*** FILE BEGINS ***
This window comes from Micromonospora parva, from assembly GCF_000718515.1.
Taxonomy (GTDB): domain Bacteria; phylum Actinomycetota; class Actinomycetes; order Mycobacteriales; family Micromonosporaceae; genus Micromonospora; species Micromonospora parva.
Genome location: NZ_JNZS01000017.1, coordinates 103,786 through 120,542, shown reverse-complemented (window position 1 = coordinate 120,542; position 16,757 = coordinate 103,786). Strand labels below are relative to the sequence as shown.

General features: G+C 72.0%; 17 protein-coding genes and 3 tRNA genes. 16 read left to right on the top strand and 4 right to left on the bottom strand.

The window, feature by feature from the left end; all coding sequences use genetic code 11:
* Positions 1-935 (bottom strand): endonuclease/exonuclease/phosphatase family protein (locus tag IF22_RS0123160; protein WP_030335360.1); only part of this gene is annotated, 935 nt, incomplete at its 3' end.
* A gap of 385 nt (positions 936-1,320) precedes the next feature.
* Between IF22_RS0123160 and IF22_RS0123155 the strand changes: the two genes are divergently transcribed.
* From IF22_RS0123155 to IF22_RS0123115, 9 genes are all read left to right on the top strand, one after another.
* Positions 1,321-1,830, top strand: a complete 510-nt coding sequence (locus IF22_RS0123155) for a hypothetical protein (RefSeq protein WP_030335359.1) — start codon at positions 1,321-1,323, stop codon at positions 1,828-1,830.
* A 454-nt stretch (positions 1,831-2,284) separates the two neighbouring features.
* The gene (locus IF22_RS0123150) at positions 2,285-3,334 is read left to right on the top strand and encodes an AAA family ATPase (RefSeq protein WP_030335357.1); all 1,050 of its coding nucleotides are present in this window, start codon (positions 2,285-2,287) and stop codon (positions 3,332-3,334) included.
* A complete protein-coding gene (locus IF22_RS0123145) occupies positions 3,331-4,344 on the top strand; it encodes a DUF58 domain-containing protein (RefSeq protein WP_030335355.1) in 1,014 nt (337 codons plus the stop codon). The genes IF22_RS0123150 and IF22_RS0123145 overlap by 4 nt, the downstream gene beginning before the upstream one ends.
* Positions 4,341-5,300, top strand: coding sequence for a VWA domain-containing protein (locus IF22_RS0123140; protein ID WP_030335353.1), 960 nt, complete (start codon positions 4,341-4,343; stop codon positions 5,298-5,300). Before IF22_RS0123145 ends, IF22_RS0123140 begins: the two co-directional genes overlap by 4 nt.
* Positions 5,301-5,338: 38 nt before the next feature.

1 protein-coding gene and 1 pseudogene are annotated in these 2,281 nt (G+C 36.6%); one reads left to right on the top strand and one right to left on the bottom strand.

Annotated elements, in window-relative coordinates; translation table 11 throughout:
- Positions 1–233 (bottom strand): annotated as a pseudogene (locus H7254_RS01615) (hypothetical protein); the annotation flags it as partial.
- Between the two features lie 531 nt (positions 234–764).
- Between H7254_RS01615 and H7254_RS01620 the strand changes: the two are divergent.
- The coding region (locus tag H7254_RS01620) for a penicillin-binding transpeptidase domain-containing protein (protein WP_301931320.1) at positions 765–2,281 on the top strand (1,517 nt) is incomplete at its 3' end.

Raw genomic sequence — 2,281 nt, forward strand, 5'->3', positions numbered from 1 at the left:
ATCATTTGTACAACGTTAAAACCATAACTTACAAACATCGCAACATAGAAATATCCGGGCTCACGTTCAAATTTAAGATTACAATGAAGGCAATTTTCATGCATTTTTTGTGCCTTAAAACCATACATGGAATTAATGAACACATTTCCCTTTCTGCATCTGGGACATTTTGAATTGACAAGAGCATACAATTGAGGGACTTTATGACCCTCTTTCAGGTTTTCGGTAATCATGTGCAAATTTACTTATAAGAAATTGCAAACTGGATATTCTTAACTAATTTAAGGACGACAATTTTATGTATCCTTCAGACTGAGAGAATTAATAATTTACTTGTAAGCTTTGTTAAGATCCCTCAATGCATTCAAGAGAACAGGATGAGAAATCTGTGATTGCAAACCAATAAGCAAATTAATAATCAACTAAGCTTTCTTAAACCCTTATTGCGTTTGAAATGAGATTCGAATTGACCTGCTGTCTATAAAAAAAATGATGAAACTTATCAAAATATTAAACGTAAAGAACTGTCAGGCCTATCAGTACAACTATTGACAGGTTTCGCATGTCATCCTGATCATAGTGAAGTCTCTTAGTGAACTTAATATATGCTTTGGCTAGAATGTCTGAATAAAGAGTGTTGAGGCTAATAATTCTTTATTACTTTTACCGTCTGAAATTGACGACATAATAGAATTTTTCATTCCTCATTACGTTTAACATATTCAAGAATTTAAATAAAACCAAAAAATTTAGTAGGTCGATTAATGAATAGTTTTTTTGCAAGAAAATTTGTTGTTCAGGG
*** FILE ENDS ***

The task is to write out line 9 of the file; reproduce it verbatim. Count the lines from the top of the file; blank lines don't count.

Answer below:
* From IF22_RS0123155 to IF22_RS0123115, 9 genes are all read left to right on the top strand, one after another.